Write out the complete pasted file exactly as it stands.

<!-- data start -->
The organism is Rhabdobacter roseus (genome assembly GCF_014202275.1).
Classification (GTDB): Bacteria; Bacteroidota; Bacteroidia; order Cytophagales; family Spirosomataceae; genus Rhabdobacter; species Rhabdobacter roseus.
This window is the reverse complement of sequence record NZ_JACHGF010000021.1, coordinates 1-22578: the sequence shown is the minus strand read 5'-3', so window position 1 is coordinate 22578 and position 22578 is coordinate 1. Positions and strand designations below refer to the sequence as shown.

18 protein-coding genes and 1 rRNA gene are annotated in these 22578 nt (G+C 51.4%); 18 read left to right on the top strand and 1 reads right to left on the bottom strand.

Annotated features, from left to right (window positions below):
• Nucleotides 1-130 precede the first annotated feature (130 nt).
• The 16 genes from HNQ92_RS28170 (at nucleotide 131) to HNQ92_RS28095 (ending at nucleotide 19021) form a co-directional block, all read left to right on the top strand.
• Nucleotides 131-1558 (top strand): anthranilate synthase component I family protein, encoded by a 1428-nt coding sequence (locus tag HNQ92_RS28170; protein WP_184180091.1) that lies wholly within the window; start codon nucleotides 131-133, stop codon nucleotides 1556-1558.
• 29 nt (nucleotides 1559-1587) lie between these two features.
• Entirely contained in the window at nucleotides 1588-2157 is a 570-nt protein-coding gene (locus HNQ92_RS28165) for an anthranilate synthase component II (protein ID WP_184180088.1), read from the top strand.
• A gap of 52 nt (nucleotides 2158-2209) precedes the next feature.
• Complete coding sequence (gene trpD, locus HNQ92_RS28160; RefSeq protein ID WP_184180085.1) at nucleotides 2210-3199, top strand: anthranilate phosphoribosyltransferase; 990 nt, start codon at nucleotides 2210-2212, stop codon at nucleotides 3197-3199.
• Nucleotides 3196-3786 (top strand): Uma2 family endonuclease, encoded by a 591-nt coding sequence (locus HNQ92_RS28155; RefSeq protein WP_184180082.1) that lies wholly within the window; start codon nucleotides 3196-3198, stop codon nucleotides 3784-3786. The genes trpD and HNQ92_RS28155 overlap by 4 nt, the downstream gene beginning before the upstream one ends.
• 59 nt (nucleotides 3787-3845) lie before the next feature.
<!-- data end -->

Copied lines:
The organism is Rhabdobacter roseus (genome assembly GCF_014202275.1).
Classification (GTDB): Bacteria; Bacteroidota; Bacteroidia; order Cytophagales; family Spirosomataceae; genus Rhabdobacter; species Rhabdobacter roseus.
This window is the reverse complement of sequence record NZ_JACHGF010000021.1, coordinates 1-22578: the sequence shown is the minus strand read 5'-3', so window position 1 is coordinate 22578 and position 22578 is coordinate 1. Positions and strand designations below refer to the sequence as shown.

18 protein-coding genes and 1 rRNA gene are annotated in these 22578 nt (G+C 51.4%); 18 read left to right on the top strand and 1 reads right to left on the bottom strand.

Annotated features, from left to right (window positions below):
• Nucleotides 1-130 precede the first annotated feature (130 nt).
• The 16 genes from HNQ92_RS28170 (at nucleotide 131) to HNQ92_RS28095 (ending at nucleotide 19021) form a co-directional block, all read left to right on the top strand.
• Nucleotides 131-1558 (top strand): anthranilate synthase component I family protein, encoded by a 1428-nt coding sequence (locus tag HNQ92_RS28170; protein WP_184180091.1) that lies wholly within the window; start codon nucleotides 131-133, stop codon nucleotides 1556-1558.
• 29 nt (nucleotides 1559-1587) lie between these two features.
• Entirely contained in the window at nucleotides 1588-2157 is a 570-nt protein-coding gene (locus HNQ92_RS28165) for an anthranilate synthase component II (protein ID WP_184180088.1), read from the top strand.
• A gap of 52 nt (nucleotides 2158-2209) precedes the next feature.
• Complete coding sequence (gene trpD, locus HNQ92_RS28160; RefSeq protein ID WP_184180085.1) at nucleotides 2210-3199, top strand: anthranilate phosphoribosyltransferase; 990 nt, start codon at nucleotides 2210-2212, stop codon at nucleotides 3197-3199.
• Nucleotides 3196-3786 (top strand): Uma2 family endonuclease, encoded by a 591-nt coding sequence (locus HNQ92_RS28155; RefSeq protein WP_184180082.1) that lies wholly within the window; start codon nucleotides 3196-3198, stop codon nucleotides 3784-3786. The genes trpD and HNQ92_RS28155 overlap by 4 nt, the downstream gene beginning before the upstream one ends.
• 59 nt (nucleotides 3787-3845) lie before the next feature.